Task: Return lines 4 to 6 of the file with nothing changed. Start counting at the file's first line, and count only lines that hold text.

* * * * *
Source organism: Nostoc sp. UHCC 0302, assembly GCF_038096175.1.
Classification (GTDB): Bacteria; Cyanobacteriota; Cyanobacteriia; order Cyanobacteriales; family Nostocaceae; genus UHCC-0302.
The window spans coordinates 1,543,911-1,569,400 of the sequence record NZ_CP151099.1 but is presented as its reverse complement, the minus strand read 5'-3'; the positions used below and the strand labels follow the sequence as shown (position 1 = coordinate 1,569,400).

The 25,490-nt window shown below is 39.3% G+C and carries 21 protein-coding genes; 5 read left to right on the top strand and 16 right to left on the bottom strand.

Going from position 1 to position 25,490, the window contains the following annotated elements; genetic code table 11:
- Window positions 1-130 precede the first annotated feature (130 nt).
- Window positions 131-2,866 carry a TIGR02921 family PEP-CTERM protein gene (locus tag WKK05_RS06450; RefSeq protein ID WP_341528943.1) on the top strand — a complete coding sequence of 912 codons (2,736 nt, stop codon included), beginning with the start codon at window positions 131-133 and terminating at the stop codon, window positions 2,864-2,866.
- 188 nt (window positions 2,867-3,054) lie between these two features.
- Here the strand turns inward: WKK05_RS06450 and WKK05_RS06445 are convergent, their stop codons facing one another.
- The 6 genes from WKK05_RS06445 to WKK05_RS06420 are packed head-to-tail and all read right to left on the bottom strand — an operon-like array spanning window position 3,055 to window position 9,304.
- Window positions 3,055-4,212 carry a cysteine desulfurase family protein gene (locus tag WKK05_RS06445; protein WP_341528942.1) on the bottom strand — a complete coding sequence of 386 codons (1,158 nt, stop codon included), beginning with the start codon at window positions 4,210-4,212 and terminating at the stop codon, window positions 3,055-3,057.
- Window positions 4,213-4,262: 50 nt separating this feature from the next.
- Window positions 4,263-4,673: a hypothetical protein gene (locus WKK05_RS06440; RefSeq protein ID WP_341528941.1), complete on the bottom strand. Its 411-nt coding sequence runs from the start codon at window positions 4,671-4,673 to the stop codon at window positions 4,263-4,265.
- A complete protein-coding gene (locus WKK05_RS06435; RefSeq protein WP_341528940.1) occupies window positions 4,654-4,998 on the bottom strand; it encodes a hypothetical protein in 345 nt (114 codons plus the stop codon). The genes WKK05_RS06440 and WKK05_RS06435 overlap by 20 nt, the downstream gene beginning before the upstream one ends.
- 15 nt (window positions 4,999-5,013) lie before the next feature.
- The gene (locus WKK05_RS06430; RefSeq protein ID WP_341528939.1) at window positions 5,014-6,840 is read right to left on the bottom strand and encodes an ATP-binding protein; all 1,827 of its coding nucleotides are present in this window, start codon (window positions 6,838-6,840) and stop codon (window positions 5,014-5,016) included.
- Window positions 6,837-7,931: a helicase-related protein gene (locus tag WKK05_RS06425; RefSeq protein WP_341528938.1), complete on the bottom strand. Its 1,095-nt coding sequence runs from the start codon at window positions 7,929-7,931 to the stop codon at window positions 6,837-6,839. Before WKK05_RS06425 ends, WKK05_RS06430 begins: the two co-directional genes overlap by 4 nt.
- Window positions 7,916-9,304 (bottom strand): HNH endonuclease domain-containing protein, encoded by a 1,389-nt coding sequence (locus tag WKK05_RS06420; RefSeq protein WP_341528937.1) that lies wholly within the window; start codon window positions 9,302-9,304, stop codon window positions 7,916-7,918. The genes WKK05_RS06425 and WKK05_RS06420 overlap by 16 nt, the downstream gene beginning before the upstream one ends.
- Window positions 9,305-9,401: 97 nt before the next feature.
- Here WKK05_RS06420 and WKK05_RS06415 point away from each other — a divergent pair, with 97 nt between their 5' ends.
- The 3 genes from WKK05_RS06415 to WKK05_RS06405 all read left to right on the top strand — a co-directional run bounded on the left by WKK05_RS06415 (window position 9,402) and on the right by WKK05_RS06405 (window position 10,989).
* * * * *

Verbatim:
The 25,490-nt window shown below is 39.3% G+C and carries 21 protein-coding genes; 5 read left to right on the top strand and 16 right to left on the bottom strand.

Going from position 1 to position 25,490, the window contains the following annotated elements; genetic code table 11:
- Window positions 1-130 precede the first annotated feature (130 nt).